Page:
We can probably count ourselves lucky that George Osborne had other things on his mind when he got up on 25th November to announce the Autumn Budget Statement and Spending Review. Many observers who are normally pretty clued-up about these things had been expressing fears that he would turn his attention to reining in the 10% entrepreneurs’ CGT rate, which many smaller advisers would regard as an important part of any decision to sell their businesses. But thank goodness, it was not to be.
The Entrepreneurs’ Relief scheme, of course, allows business owners to apply for CGT at the preferential 10% rate on a lifetime allowance of up to £10 million, providing that they own at least 5% of the voting shares in a company business (or LLP). Introduced in April 2008 as a successor to Business Asset Taper Relief, it doesn’t just apply to firms that have been sold – it can also apply when a partner withdraws from an existing business that remains otherwise unchanged. And it’s been a solid cornerstone of the entrepreneurial culture which the Chancellor has been committed to developing.
Bigger Priorities, For Now
Alas, that probably wouldn’t have saved it from at least a partial axe if the Chancellor hadn’t had at least two other important considerations to think about. Firstly, he’d found another £27 billion of money down the back of the sofa, thanks to a nifty bit of recalculation by the Office for Budget Responsibility which had revamped his summer Budget so as to include housing associations. And secondly, he was more focused on scrapping the hated tax credit cuts than on annoying small businesses. His joyous announcement of 26 new enterprise zones and an extension of small-business rate relief would have looked bad if he’d stuck the CGT knife in at the same time.
Danger is Not Banished Yet
That does not necessarily mean, however, that the threat to the 10% rate has gone away – merely, perhaps, that this was not the right moment to introduce it. And, if and when the CGT change does happen, it’s pretty unlikely that it’ll mean a straight return to the standard 28% rate. More probably, the City feels, it will either take the form of a smaller lifetime maximum than the current £10 million or else some sort of graduated rate.
Is it all just a scare story? Well, the Chancellor has already been letting businesses know that there are limits to what he’s prepared to countenance where entrepreneurs are concerned. None of us will have missed the general tightening of what constitutes a qualifying investment for EIS, BPR or other tax breaks. And only last April he stamped on the growing practice whereby individual shareholders who don’t make the 5% shareholding requirement individually could circumvent the rules by teaming up to form management companies with a combined 10% of the trading company nominal share capital, so as to get themselves a similar 10% CGT rate through the rules relating to joint ventures. That one doesn’t fly any more.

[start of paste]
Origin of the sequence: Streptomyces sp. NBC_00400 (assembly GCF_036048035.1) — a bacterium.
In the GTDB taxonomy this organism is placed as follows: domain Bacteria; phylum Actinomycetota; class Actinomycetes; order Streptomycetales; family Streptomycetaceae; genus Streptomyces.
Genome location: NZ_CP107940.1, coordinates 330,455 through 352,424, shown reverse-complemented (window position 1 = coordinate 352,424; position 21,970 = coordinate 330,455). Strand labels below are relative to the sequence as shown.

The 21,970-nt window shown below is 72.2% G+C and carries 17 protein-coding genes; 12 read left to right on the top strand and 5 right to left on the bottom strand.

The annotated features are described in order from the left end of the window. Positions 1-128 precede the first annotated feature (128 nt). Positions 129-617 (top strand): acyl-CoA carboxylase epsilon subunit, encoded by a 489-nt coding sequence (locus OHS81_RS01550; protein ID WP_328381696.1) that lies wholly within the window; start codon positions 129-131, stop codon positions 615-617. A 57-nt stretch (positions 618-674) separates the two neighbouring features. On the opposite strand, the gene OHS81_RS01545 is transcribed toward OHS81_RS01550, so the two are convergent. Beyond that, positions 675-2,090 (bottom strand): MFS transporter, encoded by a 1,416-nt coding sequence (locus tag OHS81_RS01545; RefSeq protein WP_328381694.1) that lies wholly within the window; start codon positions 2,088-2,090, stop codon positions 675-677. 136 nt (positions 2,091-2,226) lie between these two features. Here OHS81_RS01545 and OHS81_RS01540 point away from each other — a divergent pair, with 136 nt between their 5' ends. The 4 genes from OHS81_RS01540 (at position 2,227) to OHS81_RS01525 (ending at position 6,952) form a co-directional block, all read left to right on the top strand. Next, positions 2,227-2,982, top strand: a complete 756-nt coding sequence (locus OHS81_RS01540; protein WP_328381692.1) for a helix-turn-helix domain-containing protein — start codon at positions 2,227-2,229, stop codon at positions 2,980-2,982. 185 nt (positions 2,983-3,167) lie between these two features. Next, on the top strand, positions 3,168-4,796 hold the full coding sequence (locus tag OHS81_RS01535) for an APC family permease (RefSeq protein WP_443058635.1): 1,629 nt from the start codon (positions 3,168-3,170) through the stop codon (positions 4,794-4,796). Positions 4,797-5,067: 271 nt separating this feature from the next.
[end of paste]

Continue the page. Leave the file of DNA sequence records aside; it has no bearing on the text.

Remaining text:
There were also ominous rumbles in his Autumn Statement about small company directors who still try to circumvent the income tax rules by paying themselves in dividends – “disguised remuneration schemes”, he’s been known to call them. And a future Finance Bill threatens to close down any further new schemes intended to avoid tax on earned income. Perhaps it wouldn’t be so very surprising if he suddenly decided (correctly) that some entrepreneurs regard capital growth in their businesses as an attractive alternative to taking taxed income? And took action to rein it in?
For the moment, though, it seems as though we’re safe. The Chancellor has realised (also correctly) that this would be a simply disastrous moment to show himself sceptical about the entrepreneurial spirit – especially at a time when so many smallish businesses are already grappling with pensions, antiquated business rates and the new prospect of local authority rate surcharges – and that the last thing the country’s entrepreneurs need is a taxincrease. Long may it remain so.
Author: Michael Wilson, Editor, IFA Magazine (www.ifamagazine.com)